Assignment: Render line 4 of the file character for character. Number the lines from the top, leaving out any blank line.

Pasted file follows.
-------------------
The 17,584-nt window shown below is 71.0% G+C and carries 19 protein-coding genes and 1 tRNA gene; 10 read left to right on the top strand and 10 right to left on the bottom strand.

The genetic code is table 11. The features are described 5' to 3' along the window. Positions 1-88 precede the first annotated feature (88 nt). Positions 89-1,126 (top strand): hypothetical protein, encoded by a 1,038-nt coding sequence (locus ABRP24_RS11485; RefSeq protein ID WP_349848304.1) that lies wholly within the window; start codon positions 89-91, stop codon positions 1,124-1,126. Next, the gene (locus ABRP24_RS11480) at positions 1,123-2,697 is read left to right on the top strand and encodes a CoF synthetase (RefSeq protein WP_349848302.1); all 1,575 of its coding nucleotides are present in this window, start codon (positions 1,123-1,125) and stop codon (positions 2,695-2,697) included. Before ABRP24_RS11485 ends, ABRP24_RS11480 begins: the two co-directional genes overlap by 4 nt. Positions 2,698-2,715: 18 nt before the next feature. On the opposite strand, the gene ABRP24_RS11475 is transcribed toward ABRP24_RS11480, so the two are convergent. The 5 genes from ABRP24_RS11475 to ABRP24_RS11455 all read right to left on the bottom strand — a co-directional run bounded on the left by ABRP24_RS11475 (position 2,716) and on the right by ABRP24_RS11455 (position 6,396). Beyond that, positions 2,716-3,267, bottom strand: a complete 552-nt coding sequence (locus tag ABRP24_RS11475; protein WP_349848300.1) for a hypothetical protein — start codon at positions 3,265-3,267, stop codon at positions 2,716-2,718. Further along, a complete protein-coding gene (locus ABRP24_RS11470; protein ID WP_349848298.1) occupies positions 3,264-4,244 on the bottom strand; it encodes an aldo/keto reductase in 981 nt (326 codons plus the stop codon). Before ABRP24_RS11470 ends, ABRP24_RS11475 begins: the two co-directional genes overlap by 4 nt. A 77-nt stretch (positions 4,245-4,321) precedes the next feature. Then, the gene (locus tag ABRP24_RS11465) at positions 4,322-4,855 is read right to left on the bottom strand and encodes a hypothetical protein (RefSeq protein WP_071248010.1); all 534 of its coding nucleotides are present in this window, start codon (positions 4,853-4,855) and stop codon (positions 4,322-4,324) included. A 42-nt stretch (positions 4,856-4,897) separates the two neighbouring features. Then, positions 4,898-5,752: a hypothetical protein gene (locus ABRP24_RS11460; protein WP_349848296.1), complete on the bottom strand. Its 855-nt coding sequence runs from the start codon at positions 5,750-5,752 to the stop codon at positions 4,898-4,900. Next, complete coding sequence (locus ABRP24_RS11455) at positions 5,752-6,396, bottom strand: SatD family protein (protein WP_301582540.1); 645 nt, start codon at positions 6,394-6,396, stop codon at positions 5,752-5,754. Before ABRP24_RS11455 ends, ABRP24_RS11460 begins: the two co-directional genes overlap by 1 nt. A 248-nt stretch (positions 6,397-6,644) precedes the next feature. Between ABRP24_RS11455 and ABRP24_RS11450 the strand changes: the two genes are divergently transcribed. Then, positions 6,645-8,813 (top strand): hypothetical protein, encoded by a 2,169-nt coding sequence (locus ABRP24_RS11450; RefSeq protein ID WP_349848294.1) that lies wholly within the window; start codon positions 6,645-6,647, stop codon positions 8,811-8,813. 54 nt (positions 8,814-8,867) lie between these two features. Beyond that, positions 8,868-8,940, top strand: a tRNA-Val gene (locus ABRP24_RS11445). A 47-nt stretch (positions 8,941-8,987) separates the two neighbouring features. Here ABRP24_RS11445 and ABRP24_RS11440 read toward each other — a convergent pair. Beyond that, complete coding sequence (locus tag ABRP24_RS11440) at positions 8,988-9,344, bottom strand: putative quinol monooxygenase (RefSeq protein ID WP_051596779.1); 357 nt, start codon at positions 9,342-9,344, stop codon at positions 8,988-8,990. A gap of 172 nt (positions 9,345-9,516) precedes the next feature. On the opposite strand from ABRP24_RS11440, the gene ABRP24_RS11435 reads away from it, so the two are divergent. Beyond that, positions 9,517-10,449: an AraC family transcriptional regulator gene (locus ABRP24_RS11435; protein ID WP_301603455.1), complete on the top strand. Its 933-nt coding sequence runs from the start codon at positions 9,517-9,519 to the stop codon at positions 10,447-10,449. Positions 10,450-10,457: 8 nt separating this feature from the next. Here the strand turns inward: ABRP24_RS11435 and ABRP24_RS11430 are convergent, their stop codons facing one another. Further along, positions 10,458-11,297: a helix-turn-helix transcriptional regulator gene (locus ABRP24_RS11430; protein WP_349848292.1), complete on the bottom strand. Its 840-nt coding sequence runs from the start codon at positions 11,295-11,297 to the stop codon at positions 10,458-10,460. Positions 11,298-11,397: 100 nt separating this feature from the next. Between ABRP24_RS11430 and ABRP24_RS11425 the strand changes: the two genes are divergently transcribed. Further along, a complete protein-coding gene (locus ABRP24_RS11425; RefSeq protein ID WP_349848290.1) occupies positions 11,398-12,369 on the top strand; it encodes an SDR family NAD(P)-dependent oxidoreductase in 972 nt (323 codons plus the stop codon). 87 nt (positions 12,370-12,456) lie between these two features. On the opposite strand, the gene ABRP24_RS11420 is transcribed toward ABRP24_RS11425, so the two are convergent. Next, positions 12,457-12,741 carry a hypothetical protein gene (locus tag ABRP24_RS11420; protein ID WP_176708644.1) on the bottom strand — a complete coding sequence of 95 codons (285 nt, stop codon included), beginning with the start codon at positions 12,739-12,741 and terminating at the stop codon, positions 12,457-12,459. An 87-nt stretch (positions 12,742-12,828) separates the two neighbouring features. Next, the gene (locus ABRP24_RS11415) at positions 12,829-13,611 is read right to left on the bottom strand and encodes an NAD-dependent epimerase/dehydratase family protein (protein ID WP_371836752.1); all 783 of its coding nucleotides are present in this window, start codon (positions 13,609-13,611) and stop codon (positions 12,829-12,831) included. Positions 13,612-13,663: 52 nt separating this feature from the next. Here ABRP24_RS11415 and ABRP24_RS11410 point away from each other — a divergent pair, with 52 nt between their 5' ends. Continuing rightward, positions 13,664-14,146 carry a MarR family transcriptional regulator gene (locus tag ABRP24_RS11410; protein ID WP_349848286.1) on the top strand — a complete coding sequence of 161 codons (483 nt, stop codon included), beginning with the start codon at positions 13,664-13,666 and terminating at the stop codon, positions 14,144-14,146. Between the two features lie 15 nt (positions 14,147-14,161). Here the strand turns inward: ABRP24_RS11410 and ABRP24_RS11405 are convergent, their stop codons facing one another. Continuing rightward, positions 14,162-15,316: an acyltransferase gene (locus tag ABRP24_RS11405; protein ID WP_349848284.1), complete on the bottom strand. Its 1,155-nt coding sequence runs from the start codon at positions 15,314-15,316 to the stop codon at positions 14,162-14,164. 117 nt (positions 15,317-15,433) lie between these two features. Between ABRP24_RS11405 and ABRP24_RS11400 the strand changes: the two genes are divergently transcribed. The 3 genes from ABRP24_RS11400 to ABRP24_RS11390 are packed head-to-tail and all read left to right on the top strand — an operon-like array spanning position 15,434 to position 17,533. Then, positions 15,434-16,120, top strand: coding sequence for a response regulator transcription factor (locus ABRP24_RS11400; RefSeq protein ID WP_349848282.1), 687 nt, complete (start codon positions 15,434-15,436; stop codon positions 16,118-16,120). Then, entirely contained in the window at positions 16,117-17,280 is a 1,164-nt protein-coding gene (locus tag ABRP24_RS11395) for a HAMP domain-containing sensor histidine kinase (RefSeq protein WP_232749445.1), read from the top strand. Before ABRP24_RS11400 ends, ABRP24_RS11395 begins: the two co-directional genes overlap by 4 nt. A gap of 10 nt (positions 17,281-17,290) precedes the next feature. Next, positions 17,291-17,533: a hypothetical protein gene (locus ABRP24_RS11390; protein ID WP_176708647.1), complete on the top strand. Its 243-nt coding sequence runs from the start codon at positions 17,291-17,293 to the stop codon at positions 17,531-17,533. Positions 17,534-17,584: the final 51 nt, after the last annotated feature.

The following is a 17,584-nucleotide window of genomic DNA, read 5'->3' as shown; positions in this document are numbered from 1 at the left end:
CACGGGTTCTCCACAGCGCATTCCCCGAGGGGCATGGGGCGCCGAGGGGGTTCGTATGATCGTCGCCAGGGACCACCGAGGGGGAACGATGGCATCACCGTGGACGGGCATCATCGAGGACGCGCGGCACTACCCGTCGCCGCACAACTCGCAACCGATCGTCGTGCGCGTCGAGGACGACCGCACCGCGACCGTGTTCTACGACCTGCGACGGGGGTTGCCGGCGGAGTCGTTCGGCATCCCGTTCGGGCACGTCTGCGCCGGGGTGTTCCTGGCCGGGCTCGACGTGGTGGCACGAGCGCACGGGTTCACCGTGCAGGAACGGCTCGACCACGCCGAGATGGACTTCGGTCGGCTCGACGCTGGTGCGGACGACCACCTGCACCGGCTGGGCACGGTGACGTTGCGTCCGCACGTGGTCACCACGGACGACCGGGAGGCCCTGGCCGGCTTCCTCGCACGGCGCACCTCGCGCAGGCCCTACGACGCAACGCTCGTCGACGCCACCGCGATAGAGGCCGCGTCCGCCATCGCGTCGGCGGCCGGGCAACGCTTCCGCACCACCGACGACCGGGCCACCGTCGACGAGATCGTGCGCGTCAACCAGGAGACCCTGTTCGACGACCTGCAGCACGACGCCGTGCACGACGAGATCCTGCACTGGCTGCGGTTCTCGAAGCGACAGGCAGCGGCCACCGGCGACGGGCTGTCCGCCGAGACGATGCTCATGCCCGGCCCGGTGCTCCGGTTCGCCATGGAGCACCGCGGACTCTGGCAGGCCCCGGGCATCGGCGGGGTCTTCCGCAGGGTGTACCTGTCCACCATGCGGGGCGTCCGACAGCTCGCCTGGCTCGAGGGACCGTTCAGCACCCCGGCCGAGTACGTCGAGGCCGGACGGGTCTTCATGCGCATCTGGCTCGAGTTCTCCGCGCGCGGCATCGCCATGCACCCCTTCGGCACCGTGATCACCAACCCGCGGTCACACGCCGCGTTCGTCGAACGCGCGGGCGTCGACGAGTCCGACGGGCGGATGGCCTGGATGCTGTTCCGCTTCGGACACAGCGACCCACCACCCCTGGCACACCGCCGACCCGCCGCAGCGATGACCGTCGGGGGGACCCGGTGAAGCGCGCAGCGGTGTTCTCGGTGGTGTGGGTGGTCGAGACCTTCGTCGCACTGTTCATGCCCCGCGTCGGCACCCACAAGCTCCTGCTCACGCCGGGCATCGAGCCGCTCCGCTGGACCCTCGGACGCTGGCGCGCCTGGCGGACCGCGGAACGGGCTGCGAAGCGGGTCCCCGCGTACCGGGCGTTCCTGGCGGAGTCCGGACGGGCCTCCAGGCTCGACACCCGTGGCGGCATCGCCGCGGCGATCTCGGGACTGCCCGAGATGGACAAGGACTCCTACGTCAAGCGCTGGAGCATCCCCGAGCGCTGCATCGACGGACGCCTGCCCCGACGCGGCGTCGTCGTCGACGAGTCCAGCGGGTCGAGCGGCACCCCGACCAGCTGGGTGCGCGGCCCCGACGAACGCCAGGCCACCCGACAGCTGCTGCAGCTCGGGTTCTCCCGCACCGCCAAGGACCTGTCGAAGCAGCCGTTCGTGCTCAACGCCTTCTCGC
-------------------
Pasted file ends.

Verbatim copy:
CACGGGTTCTCCACAGCGCATTCCCCGAGGGGCATGGGGCGCCGAGGGGGTTCGTATGATCGTCGCCAGGGACCACCGAGGGGGAACGATGGCATCACCGTGGACGGGCATCATCGAGGACGCGCGGCACTACCCGTCGCCGCACAACTCGCAACCGATCGTCGTGCGCGTCGAGGACGACCGCACCGCGACCGTGTTCTACGACCTGCGACGGGGGTTGCCGGCGGAGTCGTTCGGCATCCCGTTCGGGCACGTCTGCGCCGGGGTGTTCCTGGCCGGGCTCGACGTGGTGGCACGAGCGCACGGGTTCACCGTGCAGGAACGGCTCGACCACGCCGAGATGGACTTCGGTCGGCTCGACGCTGGTGCGGACGACCACCTGCACCGGCTGGGCACGGTGACGTTGCGTCCGCACGTGGTCACCACGGACGACCGGGAGGCCCTGGCCGGCTTCCTCGCACGGCGCACCTCGCGCAGGCCCTACGACGCAACGCTCGTCGACGCCACCGCGATAGAGGCCGCGTCCGCCATCGCGTCGGCGGCCGGGCAACGCTTCCGCACCACCGACGACCGGGCCACCGTCGACGAGATCGTGCGCGTCAACCAGGAGACCCTGTTCGACGACCTGCAGCACGACGCCGTGCACGACGAGATCCTGCACTGGCTGCGGTTCTCGAAGCGACAGGCAGCGGCCACCGGCGACGGGCTGTCCGCCGAGACGATGCTCATGCCCGGCCCGGTGCTCCGGTTCGCCATGGAGCACCGCGGACTCTGGCAGGCCCCGGGCATCGGCGGGGTCTTCCGCAGGGTGTACCTGTCCACCATGCGGGGCGTCCGACAGCTCGCCTGGCTCGAGGGACCGTTCAGCACCCCGGCCGAGTACGTCGAGGCCGGACGGGTCTTCATGCGCATCTGGCTCGAGTTCTCCGCGCGCGGCATCGCCATGCACCCCTTCGGCACCGTGATCACCAACCCGCGGTCACACGCCGCGTTCGTCGAACGCGCGGGCGTCGACGAGTCCGACGGGCGGATGGCCTGGATGCTGTTCCGCTTCGGACACAGCGACCCACCACCCCTGGCACACCGCCGACCCGCCGCAGCGATGACCGTCGGGGGGACCCGGTGAAGCGCGCAGCGGTGTTCTCGGTGGTGTGGGTGGTCGAGACCTTCGTCGCACTGTTCATGCCCCGCGTCGGCACCCACAAGCTCCTGCTCACGCCGGGCATCGAGCCGCTCCGCTGGACCCTCGGACGCTGGCGCGCCTGGCGGACCGCGGAACGGGCTGCGAAGCGGGTCCCCGCGTACCGGGCGTTCCTGGCGGAGTCCGGACGGGCCTCCAGGCTCGACACCCGTGGCGGCATCGCCGCGGCGATCTCGGGACTGCCCGAGATGGACAAGGACTCCTACGTCAAGCGCTGGAGCATCCCCGAGCGCTGCATCGACGGACGCCTGCCCCGACGCGGCGTCGTCGTCGACGAGTCCAGCGGGTCGAGCGGCACCCCGACCAGCTGGGTGCGCGGCCCCGACGAACGCCAGGCCACCCGACAGCTGCTGCAGCTCGGGTTCTCCCGCACCGCCAAGGACCTGTCGAAGCAGCCGTTCGTGCTCAACGCCTTCTCGC